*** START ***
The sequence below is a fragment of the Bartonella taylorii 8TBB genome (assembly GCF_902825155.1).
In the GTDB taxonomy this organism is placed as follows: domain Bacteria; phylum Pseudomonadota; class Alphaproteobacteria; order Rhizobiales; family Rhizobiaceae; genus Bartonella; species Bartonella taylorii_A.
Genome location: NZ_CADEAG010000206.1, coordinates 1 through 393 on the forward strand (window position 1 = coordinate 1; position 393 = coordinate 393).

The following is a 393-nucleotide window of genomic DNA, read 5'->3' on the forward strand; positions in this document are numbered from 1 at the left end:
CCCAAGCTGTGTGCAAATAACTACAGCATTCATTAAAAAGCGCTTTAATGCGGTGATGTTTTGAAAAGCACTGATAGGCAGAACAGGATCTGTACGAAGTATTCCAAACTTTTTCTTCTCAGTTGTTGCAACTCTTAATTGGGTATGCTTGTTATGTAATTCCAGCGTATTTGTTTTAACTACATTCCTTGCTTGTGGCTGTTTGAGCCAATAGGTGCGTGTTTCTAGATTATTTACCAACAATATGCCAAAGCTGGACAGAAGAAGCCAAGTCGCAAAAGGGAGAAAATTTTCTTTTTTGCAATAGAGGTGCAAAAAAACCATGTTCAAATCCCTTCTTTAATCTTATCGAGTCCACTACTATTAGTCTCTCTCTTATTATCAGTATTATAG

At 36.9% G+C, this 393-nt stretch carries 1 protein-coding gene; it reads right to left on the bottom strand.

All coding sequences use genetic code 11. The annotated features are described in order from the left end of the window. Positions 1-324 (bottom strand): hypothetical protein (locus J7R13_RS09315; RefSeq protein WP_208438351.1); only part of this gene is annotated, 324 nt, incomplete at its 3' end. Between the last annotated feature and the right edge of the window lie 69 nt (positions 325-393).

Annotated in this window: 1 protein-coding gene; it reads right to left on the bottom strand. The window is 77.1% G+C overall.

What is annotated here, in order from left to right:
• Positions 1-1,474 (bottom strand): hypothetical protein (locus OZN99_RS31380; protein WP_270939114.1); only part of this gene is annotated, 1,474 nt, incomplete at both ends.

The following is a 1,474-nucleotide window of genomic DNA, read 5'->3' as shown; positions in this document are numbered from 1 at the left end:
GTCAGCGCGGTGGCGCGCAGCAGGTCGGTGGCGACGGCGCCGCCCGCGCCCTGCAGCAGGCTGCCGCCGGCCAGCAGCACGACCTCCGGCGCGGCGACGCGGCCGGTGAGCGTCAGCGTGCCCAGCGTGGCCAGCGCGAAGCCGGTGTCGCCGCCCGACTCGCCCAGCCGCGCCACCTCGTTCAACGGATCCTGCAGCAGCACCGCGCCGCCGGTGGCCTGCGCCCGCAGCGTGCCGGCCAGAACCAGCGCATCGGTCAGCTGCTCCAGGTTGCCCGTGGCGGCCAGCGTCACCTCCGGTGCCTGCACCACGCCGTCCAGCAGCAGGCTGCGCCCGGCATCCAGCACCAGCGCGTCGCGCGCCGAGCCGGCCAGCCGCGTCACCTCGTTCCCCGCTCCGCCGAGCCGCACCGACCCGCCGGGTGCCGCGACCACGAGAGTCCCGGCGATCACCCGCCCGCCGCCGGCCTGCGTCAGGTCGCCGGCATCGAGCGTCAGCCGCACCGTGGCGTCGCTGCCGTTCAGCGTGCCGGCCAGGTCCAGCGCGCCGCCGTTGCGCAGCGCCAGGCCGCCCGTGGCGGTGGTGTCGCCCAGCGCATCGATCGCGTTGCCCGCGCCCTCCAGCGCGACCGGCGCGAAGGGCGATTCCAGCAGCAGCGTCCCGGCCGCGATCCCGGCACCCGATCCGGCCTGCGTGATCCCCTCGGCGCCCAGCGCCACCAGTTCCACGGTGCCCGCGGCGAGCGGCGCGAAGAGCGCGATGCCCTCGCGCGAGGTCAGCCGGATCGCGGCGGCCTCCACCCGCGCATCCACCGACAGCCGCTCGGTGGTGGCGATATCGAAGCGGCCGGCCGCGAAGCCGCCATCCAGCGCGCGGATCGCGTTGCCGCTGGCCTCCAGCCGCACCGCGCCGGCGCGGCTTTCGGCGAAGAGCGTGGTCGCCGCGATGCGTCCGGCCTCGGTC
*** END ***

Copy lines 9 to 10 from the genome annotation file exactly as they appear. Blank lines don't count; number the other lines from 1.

What is annotated here, in order from left to right:
• Positions 1-1,474 (bottom strand): hypothetical protein (locus OZN99_RS31380; protein WP_270939114.1); only part of this gene is annotated, 1,474 nt, incomplete at both ends.